First Test: T-Drill T-35 Tee-Forming Tool Horseheads NY

A T-Drill is a unique, incredible plumber's tool in Horseheads that I've relied on to give me a competitive edge for nearly a decade, yet most people–including many plumbers–have never heard of it. So when I was asked to review the new T-35, I was eager to see what kind of improvements they made to this amazing tool.

Local Companies

Wades Building Supply Inc.
607-359-2466
2 Wall Street
Addison, NY
Horseheads Do it center
607-739-5616
124 North Main Street
Horseheads, NY
Valu Home Centers
607-732-3200
1105 Broadway Ave
Elmira, NY
The Home Depot
(607)936-1400
3160 Silverback Lane
Painted Post, NY
Horseheads - D
(607) 739-3661
1020 Center St
Horseheads, NY
Lowe's
(607) 739-6106
913 County Rd., Route 64
Elmira, NY
The Corning Building Co
607-936-9921
Cbc Plaza, Park Ave
Corning, NY
Valu Home Centers
607-936-9900
Ames Plaza 1000 Victory H
Painted Post, NY
Draper True Value Hdw
(570) 537-6566
5277 Main St
Millerton, PA
Arnot Mall
(607) 739-6000
3300 Chambers Rd
Horseheads, NY

Provided By:

Source: TOOLS OF THE TRADE Magazine
Publication date: September 12, 2007

By Michael Springer

A T-Drill is a unique, incredible plumber's tool that I've relied on to give me a competitive edge for nearly a decade, yet most people–including many plumbers–have never heard of it. So when I was asked to review the new T-35, I was eager to see what kind of improvements they made to this amazing tool.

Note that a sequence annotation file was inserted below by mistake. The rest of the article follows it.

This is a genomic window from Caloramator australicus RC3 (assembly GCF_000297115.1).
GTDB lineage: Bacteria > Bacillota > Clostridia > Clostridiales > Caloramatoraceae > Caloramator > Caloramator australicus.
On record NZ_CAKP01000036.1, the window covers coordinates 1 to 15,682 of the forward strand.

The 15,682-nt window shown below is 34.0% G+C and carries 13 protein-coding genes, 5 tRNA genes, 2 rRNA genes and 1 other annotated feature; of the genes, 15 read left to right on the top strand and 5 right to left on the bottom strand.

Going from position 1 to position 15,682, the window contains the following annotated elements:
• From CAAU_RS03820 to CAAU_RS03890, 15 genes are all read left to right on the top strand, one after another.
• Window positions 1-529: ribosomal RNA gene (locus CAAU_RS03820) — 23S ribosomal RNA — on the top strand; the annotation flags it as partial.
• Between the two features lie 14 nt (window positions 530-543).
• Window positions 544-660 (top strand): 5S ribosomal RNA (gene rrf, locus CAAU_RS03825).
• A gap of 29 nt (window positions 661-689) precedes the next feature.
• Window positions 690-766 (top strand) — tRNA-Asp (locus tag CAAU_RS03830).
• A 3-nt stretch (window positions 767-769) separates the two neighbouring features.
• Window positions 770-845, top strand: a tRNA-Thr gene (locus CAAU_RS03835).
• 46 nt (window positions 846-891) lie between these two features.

A T-Drill pulls a tee out of a continuous run of copper tubing. It consists of a drill motor with a high-tech business end that does the holding, drilling, and forming. Here's how it works: support legs at the head of the drill hold it centered on a piece of tubing. With the desired outlet-size T-Drill head attached, a pilot hole is drilled into the tube; then, with the bit still in the tube, two forming pins built into the pilot bit are extended by rotating a collar on the head.

After engaging the reverse-feed mechanism lever, the support legs push against the tubing, and the spinning forming pins back out of the tube, leaving a tee outlet of the proper size. And all of this is done in mere seconds.

Then the branch, or outlet, section of tubing is prepared by placing it in a T-Drill notcher, where it is cut to the sameradius as the tube run so the branch does not project into the run of tube. The notcher also leaves two dimples on the branch. These serve as a depth stop, an alignment guide, and provide for easy inspection of the joint.

Click here to read full article from Tools of the Trade